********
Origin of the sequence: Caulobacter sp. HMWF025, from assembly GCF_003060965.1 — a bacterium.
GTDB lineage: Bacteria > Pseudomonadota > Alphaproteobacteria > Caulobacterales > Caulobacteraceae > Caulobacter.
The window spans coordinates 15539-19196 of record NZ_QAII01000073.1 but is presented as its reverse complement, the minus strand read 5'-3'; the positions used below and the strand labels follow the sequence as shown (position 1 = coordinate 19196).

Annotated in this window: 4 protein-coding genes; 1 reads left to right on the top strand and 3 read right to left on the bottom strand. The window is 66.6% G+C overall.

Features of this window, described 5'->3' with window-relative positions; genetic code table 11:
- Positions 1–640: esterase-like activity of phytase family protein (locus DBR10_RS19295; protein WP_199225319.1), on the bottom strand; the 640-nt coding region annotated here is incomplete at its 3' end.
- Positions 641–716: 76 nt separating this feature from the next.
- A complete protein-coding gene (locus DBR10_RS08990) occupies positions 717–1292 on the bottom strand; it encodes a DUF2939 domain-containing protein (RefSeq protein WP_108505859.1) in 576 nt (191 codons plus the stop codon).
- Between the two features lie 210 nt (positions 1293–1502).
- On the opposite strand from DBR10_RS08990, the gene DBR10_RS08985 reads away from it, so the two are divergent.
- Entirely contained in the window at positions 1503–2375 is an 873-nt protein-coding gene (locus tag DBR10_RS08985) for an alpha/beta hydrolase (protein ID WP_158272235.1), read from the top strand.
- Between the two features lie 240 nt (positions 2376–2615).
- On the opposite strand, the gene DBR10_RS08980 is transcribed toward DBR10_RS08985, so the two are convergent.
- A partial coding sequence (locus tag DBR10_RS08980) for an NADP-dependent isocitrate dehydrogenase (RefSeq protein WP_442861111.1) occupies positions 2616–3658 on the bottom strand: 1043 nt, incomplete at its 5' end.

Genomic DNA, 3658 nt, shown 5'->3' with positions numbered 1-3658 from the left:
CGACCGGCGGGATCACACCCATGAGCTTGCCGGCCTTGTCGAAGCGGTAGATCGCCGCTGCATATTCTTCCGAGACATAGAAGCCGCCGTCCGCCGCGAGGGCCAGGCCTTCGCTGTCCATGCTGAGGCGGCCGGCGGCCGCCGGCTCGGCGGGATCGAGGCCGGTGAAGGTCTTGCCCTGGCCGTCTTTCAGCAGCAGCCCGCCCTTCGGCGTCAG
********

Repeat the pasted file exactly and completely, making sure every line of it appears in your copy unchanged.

Origin of the sequence: Caulobacter sp. HMWF025, from assembly GCF_003060965.1 — a bacterium.
GTDB lineage: Bacteria > Pseudomonadota > Alphaproteobacteria > Caulobacterales > Caulobacteraceae > Caulobacter.
The window spans coordinates 15539-19196 of record NZ_QAII01000073.1 but is presented as its reverse complement, the minus strand read 5'-3'; the positions used below and the strand labels follow the sequence as shown (position 1 = coordinate 19196).

Annotated in this window: 4 protein-coding genes; 1 reads left to right on the top strand and 3 read right to left on the bottom strand. The window is 66.6% G+C overall.

Features of this window, described 5'->3' with window-relative positions; genetic code table 11:
- Positions 1–640: esterase-like activity of phytase family protein (locus DBR10_RS19295; protein WP_199225319.1), on the bottom strand; the 640-nt coding region annotated here is incomplete at its 3' end.
- Positions 641–716: 76 nt separating this feature from the next.
- A complete protein-coding gene (locus DBR10_RS08990) occupies positions 717–1292 on the bottom strand; it encodes a DUF2939 domain-containing protein (RefSeq protein WP_108505859.1) in 576 nt (191 codons plus the stop codon).
- Between the two features lie 210 nt (positions 1293–1502).
- On the opposite strand from DBR10_RS08990, the gene DBR10_RS08985 reads away from it, so the two are divergent.
- Entirely contained in the window at positions 1503–2375 is an 873-nt protein-coding gene (locus tag DBR10_RS08985) for an alpha/beta hydrolase (protein ID WP_158272235.1), read from the top strand.
- Between the two features lie 240 nt (positions 2376–2615).
- On the opposite strand, the gene DBR10_RS08980 is transcribed toward DBR10_RS08985, so the two are convergent.
- A partial coding sequence (locus tag DBR10_RS08980) for an NADP-dependent isocitrate dehydrogenase (RefSeq protein WP_442861111.1) occupies positions 2616–3658 on the bottom strand: 1043 nt, incomplete at its 5' end.

Genomic DNA, 3658 nt, shown 5'->3' with positions numbered 1-3658 from the left:
CGACCGGCGGGATCACACCCATGAGCTTGCCGGCCTTGTCGAAGCGGTAGATCGCCGCTGCATATTCTTCCGAGACATAGAAGCCGCCGTCCGCCGCGAGGGCCAGGCCTTCGCTGTCCATGCTGAGGCGGCCGGCGGCCGCCGGCTCGGCGGGATCGAGGCCGGTGAAGGTCTTGCCCTGGCCGTCTTTCAGCAGCAGCCCGCCCTTCGGCGTCAG